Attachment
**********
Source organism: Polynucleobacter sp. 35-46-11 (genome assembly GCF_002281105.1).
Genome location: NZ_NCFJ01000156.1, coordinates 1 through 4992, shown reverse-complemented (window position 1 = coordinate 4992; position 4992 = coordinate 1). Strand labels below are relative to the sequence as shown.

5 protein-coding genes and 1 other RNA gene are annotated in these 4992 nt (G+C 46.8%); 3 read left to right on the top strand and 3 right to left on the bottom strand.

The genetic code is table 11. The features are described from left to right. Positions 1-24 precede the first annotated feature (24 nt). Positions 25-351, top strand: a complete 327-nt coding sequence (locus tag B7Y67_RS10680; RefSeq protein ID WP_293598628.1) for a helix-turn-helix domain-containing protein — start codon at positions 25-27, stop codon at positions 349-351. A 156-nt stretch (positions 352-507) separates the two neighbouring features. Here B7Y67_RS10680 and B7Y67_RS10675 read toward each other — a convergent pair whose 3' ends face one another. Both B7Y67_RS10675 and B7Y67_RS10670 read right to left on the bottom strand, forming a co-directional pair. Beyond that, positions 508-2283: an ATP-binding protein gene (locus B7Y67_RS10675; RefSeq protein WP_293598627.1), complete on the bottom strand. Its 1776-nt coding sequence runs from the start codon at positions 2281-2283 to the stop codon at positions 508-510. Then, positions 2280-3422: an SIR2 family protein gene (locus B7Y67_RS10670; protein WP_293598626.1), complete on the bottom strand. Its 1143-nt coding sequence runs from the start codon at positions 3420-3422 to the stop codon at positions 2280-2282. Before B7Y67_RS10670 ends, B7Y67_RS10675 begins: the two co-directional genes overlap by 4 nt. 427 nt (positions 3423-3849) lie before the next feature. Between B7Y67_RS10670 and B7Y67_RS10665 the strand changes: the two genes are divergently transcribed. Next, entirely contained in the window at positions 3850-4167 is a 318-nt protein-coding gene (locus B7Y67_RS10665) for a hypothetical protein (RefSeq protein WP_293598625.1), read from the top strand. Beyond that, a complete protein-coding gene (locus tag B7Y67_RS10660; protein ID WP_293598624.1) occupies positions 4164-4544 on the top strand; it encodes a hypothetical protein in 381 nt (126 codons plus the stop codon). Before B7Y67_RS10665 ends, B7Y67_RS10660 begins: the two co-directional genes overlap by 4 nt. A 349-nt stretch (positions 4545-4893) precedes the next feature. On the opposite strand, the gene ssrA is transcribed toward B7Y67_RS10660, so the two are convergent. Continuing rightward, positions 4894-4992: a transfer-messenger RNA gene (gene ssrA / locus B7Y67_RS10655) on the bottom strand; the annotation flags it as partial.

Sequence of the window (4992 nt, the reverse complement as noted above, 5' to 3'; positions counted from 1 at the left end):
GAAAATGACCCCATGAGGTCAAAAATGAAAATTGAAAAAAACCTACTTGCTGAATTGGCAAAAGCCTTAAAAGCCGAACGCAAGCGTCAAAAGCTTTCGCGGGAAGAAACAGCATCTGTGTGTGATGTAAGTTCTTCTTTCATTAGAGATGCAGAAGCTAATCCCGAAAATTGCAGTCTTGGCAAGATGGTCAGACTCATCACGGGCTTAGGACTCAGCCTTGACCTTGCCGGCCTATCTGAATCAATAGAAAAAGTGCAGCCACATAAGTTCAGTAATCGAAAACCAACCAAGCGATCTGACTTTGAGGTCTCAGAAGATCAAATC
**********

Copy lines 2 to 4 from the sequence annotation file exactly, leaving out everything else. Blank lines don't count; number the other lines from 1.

Genome location: NZ_NCFJ01000156.1, coordinates 1 through 4992, shown reverse-complemented (window position 1 = coordinate 4992; position 4992 = coordinate 1). Strand labels below are relative to the sequence as shown.

5 protein-coding genes and 1 other RNA gene are annotated in these 4992 nt (G+C 46.8%); 3 read left to right on the top strand and 3 right to left on the bottom strand.

The genetic code is table 11. The features are described from left to right. Positions 1-24 precede the first annotated feature (24 nt). Positions 25-351, top strand: a complete 327-nt coding sequence (locus tag B7Y67_RS10680; RefSeq protein ID WP_293598628.1) for a helix-turn-helix domain-containing protein — start codon at positions 25-27, stop codon at positions 349-351. A 156-nt stretch (positions 352-507) separates the two neighbouring features. Here B7Y67_RS10680 and B7Y67_RS10675 read toward each other — a convergent pair whose 3' ends face one another. Both B7Y67_RS10675 and B7Y67_RS10670 read right to left on the bottom strand, forming a co-directional pair. Beyond that, positions 508-2283: an ATP-binding protein gene (locus B7Y67_RS10675; RefSeq protein WP_293598627.1), complete on the bottom strand. Its 1776-nt coding sequence runs from the start codon at positions 2281-2283 to the stop codon at positions 508-510. Then, positions 2280-3422: an SIR2 family protein gene (locus B7Y67_RS10670; protein WP_293598626.1), complete on the bottom strand. Its 1143-nt coding sequence runs from the start codon at positions 3420-3422 to the stop codon at positions 2280-2282. Before B7Y67_RS10670 ends, B7Y67_RS10675 begins: the two co-directional genes overlap by 4 nt. 427 nt (positions 3423-3849) lie before the next feature. Between B7Y67_RS10670 and B7Y67_RS10665 the strand changes: the two genes are divergently transcribed. Next, entirely contained in the window at positions 3850-4167 is a 318-nt protein-coding gene (locus B7Y67_RS10665) for a hypothetical protein (RefSeq protein WP_293598625.1), read from the top strand. Beyond that, a complete protein-coding gene (locus tag B7Y67_RS10660; protein ID WP_293598624.1) occupies positions 4164-4544 on the top strand; it encodes a hypothetical protein in 381 nt (126 codons plus the stop codon). Before B7Y67_RS10665 ends, B7Y67_RS10660 begins: the two co-directional genes overlap by 4 nt. A 349-nt stretch (positions 4545-4893) precedes the next feature. On the opposite strand, the gene ssrA is transcribed toward B7Y67_RS10660, so the two are convergent. Continuing rightward, positions 4894-4992: a transfer-messenger RNA gene (gene ssrA / locus B7Y67_RS10655) on the bottom strand; the annotation flags it as partial.